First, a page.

Ben: Oh, yeah, yeah, yeah. Probably, um, early-ish 2015. Most likely spring 2015? I don’t know. All that stuff takes awhile to actually get out there, so, we’re working on tunes right now and setting up recording dates. Things like that, so that’ll be happening over the next couple months which is pretty exciting for us.

HYPE: How would you say the new album differs from Respect the Van?

Ben: It’s kind of hard to say at this point in the game really, cause we’re compiling tunes that we’ve all written or worked on together, and uh, but you can’t really say until you’re in the studio and you see the direction that it’s going. It can take a whole different life of it’s own depending on how you end up doing the recording process and what songs you end up keeping and what songs get shelved for now. There’s definitely some of that same sort of vibe that’s on Respect the Van, but I think schematically it’s a little bit different. It’s kinda like a portrait of where we’re at in our lives. I’d like to maybe re-answer that question when we’ve been in the studio, and have a better take on it at that point.

HYPE: Sounds good to me. Now I want to ask you about the beginnings of The Brothers Comatose at the Morrison House. Could you tell me a little bit about that?

Ben: Sure. My brother’s in the band as well, he plays banjo, and we’re the only two siblings in our family that ended up as musicians. Our mom was a musician when we were growing up, she still is I guess, but she was in a band when we were little kids. It was a cool little group, four-piece, very vocal and harmony heavy, quartet, folk group, you know. They were kind of doing the Crosby, Stills, and Nash sort of stuff. We used to sit at our house and watch them rehearse when we were kids. That was really, really inspiring for us. Then as we got a little older we started playing ourselves. They started throwing music parties, kind of on like Sundays or whatever, you know off days where the band wouldn’t necessarily be playing gigs or anything, maybe once a month or something like that everybody would get together. It was pretty informal. Everybody would sit around, playin’ songs, and everyone would just jam on the songs. It was like, “Oh, cool. You wanna play this song? This is kinda how it goes.” And everybody would learn it real quick. It was kind of like going to school, you know?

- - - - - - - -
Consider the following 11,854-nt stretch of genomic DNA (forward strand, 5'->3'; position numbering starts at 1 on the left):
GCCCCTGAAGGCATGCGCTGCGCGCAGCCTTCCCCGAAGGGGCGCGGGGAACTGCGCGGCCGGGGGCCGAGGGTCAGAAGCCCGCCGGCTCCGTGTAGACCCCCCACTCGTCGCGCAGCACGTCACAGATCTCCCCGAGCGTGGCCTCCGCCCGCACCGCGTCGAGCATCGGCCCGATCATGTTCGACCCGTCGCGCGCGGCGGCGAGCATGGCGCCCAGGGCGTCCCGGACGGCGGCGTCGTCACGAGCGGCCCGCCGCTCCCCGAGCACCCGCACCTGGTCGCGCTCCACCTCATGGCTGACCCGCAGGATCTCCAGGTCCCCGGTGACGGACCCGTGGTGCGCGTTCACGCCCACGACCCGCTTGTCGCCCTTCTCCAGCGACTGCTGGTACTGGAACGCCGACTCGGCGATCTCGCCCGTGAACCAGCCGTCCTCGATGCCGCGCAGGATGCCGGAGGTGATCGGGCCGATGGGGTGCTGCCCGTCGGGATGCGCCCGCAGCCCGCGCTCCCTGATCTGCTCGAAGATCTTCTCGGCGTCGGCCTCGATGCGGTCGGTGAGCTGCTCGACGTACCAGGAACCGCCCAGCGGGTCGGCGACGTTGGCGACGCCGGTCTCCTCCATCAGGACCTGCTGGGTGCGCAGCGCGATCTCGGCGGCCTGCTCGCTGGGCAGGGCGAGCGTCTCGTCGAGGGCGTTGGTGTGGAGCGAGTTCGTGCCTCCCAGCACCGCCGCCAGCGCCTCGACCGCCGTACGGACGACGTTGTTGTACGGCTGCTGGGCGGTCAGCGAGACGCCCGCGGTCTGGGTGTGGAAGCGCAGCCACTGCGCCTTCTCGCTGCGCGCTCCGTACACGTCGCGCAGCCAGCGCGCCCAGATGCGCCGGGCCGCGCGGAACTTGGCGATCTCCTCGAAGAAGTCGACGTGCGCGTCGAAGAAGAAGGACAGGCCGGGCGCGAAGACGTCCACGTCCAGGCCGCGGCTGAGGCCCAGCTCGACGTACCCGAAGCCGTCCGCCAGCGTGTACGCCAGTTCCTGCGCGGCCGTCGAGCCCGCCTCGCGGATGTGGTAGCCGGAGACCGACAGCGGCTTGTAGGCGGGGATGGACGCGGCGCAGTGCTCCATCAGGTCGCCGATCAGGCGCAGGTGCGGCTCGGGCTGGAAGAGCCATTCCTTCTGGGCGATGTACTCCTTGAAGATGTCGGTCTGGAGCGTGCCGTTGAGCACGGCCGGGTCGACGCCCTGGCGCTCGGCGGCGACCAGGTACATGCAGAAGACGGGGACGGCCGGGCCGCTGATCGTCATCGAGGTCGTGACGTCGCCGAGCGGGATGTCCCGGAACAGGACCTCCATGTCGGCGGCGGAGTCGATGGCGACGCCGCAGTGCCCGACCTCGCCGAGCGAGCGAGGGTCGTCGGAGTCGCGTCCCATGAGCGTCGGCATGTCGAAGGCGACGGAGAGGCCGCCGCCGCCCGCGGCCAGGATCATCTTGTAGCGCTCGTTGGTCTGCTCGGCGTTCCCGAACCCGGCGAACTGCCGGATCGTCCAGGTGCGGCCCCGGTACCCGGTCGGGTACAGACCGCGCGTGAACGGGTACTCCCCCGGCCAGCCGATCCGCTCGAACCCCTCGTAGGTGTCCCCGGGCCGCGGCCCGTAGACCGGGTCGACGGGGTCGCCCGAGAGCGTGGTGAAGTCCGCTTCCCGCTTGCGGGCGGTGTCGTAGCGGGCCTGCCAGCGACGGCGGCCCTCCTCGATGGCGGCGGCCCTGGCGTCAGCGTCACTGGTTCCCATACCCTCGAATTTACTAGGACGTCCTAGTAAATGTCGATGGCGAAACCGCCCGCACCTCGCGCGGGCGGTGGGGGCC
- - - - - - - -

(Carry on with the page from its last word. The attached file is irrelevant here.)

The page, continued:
HYPE: That’s a pretty amazing way to learn how to play.

Ben: Yeah, so I think that kinda like led us down the path that we’ve chosen.

HYPE: Sure seems like it.

Ben: Yeah, so we blame our mom for that for sure.HYPE: Haha That’s pretty awesome. Next I’d like to ask you about something on the blog again, food. I notice that you guys are definitely foodies. Could you tell me a little about some of the best places you’ve been to, maybe in the past couple months?

Ben: Oh man. Past two months, sure. You know, traveling a lot can be difficult. You’re in a van for hours and hours and hours, and then, you don’t necessarily, being in a band, you don’t necessarily like get to see the sights of any particular city ’cause you’re rolling in, you’ve gotta go to the venue, and you play. Then it’s dark and then you go to the hotel. Then you gotta get up and drive again tomorrow, but we do try to make time to go to food stops that are specific to that area or city, or whatever our tour manager is really, really, big, uh, big about, he’s really good about that. You know there’s this place called Prince’s in Nashville, and it’s like super spicy fried chicken, like greasy, spicy fried chicken.

HYPE: Oh, yeah. I like the sound of that.

Ben: It’s basically thrown on a piece of Wonder Bread or something like that and it’s amazing. So that was really good. Actually, one of our hosts, we crashed with a friend’s mom in Nashville, and she’s from Louisiana and she made us some incredible gumbo.

HYPE: Oh, wow.

Ben: We have our favorite spots for sure, but yet a lot of times people will give us recommendations. Like, when we’re in the southwest, certain like green chili spots we have to go to, um we also have our favorite sandwich shop up in Seattle.

HYPE: Let me guess, is it Paseo?

Ben: Oh, yeah. You know it?

HYPE: Well, there’s actually anotehr Paseo down in Key West, FL.

Ben: No shit.

Phil Sunkel: Yup. Same menu too. It is probably the best damn Caribbean roast I’ve ever had in my entire damn life.